How to Break In a New Chainsaw

After getting your brand new Stihl or Husky saw – or any other for that matter – you should not just go and use it as any old saw. For best service life, a new chainsaw should first broken in before you put it to heavy use.

For some years I was under the impression that break-in periods would no longer be needed with modern chainsaws. But checking the manufacturer instructions for the latest models convinced me otherwise.

In this article, I give you a short guide into chainsaw break-in. In summary, new chainsaws should be broken in by a period of light-to-medium duty use with engine revolutions and throttle opening clearly below the maximum. Most manufacturers specify 1 to 3 tanks as the break-in duration. The break-in period is recommended to ensure proper seating of piston rings other moving parts and reduces the likelihood of engine issues during the saw service life.

Next, we will shortly go through what you need to observe during the break-in, for how long, and why all of it is necessary.

NB. This article is about breaking in the saw engine. This assumes you have adjusted the chain tension and checked the chain oiler is working.

Chainsaw Break-in principles

1 Use more oil

Using more oil than normal in the fuel mix for the first few tanks is a part of a conventional break-in. While the standard gas-to-oil mix ratio is 50:1 with modern oils, the break-in tanks could use 25:1 or 33:1.

The purpose of the added oil is to ensure proper lubrication of the new engine during break-in. Note that the engine should be prelubricated at the factory, and manufacturers do not specifically instruct you to run the first tanks thicker. Doing so is added insurance, like most of the break-in.

2 Warm-up

When breaking in a chainsaw, it is good protocol to let the saw idle a few minutes before putting it to work. The idling helps to warm the engine up and ensures all moving parts are wet with oil before the engine is heavily loaded.

3 Light to medium duty

Put the saw to light-to-medium duty, variable work where you use low and middle parts of the engine revolution and throttle range. Cutting down small trees, pruning and light firewood cutting are perfect tasks.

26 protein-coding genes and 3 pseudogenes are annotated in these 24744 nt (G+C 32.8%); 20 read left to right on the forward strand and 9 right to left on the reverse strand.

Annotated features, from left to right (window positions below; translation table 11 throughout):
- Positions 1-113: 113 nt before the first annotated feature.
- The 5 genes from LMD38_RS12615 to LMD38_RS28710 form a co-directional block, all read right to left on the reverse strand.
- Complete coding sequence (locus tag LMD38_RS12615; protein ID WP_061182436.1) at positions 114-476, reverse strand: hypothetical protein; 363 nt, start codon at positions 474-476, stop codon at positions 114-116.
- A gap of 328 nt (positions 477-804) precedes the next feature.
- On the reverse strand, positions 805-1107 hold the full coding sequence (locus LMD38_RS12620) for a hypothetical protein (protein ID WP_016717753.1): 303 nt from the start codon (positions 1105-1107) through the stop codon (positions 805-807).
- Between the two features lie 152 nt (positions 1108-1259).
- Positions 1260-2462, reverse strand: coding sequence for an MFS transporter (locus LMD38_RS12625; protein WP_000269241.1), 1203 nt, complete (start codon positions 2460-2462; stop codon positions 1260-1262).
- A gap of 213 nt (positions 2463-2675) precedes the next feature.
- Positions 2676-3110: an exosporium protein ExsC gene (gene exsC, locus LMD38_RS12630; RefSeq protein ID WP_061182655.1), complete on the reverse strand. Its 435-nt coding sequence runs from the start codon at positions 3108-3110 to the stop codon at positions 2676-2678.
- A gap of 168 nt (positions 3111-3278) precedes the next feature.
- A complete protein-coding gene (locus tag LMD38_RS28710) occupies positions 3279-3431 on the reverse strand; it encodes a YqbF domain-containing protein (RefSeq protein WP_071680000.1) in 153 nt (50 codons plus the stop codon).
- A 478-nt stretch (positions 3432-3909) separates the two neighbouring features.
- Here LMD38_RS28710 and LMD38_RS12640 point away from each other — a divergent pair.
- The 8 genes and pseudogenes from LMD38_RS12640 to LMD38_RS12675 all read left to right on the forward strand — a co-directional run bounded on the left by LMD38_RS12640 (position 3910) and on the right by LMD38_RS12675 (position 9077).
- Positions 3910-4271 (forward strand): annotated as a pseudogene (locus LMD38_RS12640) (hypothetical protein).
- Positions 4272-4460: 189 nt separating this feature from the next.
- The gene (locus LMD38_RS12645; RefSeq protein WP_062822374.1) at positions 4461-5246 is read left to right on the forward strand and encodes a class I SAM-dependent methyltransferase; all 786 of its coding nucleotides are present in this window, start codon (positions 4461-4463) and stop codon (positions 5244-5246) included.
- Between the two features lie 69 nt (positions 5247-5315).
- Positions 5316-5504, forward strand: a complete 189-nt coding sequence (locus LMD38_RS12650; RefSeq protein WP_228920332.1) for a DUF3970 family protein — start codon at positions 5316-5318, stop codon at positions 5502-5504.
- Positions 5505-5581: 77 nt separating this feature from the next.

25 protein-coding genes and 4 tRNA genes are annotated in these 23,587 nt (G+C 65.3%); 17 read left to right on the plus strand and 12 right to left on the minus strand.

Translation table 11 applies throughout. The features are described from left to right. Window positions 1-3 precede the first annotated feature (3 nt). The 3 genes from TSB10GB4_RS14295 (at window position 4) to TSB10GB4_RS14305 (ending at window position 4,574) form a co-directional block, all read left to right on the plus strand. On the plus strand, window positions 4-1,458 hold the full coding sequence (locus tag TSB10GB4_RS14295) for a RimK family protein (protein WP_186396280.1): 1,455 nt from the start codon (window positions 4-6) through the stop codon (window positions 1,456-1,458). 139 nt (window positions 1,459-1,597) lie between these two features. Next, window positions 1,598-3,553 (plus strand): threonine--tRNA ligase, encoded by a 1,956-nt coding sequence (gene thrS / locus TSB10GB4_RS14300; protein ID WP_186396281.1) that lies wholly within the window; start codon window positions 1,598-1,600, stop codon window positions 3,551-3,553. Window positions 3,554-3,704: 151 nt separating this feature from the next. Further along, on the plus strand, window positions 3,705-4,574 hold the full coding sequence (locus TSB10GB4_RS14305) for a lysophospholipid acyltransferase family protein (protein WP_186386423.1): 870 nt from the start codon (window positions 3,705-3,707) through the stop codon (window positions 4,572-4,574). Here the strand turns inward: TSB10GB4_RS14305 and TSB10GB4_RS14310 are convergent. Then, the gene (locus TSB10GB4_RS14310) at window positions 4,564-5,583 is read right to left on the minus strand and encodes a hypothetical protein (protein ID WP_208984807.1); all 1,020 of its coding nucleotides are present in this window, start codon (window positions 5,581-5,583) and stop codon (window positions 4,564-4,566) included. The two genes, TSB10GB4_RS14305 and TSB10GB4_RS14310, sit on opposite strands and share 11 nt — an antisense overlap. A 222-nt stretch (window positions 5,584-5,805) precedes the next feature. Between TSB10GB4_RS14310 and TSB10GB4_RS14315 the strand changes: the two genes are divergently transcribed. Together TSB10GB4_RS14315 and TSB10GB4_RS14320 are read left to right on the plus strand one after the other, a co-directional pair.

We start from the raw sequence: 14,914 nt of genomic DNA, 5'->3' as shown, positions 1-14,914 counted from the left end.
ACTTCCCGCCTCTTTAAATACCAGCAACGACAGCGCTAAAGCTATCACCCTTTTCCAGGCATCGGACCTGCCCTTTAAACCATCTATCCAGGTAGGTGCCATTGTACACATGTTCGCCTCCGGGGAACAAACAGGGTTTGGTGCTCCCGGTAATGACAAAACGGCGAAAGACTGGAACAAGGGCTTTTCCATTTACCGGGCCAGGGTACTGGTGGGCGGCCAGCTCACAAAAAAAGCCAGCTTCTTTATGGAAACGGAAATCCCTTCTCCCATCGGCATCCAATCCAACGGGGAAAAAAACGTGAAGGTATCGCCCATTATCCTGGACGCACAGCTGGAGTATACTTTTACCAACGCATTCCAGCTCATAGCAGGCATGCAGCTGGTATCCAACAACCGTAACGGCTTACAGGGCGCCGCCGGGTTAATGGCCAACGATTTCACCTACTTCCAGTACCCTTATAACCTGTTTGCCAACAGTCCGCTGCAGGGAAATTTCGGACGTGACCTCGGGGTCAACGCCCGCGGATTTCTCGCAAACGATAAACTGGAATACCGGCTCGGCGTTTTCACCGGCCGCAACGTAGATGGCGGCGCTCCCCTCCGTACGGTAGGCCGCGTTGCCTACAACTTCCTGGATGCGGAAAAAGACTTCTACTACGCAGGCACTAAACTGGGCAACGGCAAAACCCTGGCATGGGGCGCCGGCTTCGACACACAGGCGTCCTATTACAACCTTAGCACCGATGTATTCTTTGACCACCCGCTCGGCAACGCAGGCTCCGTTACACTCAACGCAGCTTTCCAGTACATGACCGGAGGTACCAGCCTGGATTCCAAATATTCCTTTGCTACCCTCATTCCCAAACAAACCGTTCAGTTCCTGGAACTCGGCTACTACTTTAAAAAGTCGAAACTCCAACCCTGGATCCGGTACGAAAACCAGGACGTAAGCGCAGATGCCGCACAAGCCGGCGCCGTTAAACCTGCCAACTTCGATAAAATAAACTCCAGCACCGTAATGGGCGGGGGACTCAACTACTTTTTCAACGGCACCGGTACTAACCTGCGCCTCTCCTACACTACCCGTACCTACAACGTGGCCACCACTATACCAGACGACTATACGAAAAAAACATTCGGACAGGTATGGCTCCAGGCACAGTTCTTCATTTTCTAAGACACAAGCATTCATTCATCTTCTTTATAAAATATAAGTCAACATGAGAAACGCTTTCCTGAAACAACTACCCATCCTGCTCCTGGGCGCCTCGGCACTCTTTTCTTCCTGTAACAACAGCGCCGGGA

Avoid tasks that require running the engine at high power level – wide open throttle, high revolutions – for an extended period of time. Such heavy-duty tasks to be avoided include felling or bucking large trees and chainsaw milling.

4 Idling doesn’t break in

Since you cannot put the chainsaw to heavy-duty work right away, it may be tempting to do the break-in the easy way and just let the saw idle for a few hours.

Idling is however not sufficient to break in the saw. For proper seating, the engine components need substantial loading – cylinder pressure and piston forces.

How long is the break-in period?

The general consensus is that the chainsaw break-in period should last for the first few tanks of gas. How many tanks exactly varies by manufacturer (and by source), but guidelines for Husqvarna and Stihl are in the table below.

Break-in period
Husqvarna10 h / 6…10 tanks
Stihl3 tanks

What is the purpose of break-in?

The main purpose of chainsaw break-in is to improve the seating of the engine’s piston rings on the cylinder wall. Neither the rings nor the wall are perfectly smooth and the break-in should help the parts to wear against each other so as to mate better.

The break-in operation also helps to “bed in” all other moving parts against each other. These would typically include the crank pin and the wrist pin as well as the crankshaft bearings.

Breaking a chainsaw engine in lowers the probability of engine problems and increases expected service life of the saw.

Is break-in absolutely needed?

Breaking a chainsaw in is a part of good operation protocol but not absolutely needed: with modern saws, no adverse effects are likely to follow from an omitted break-in period.

However, breaking in is still recommended as it makes small manufacturing errors less likely to lead to more serious engine issues. In this sense, break-in is like insurance.

The truth is that many people have completely skipped break-in, i.e. put the saw to the hardest possible use right away, and still got a normal service life out of the saw. This has lead to claims that a break-in is not necessary for modern chainsaws.

While machining accuracy has indeed improved and a break-in period is less critical than it used to be, following the procedure still gives you extra insurance against engine trouble.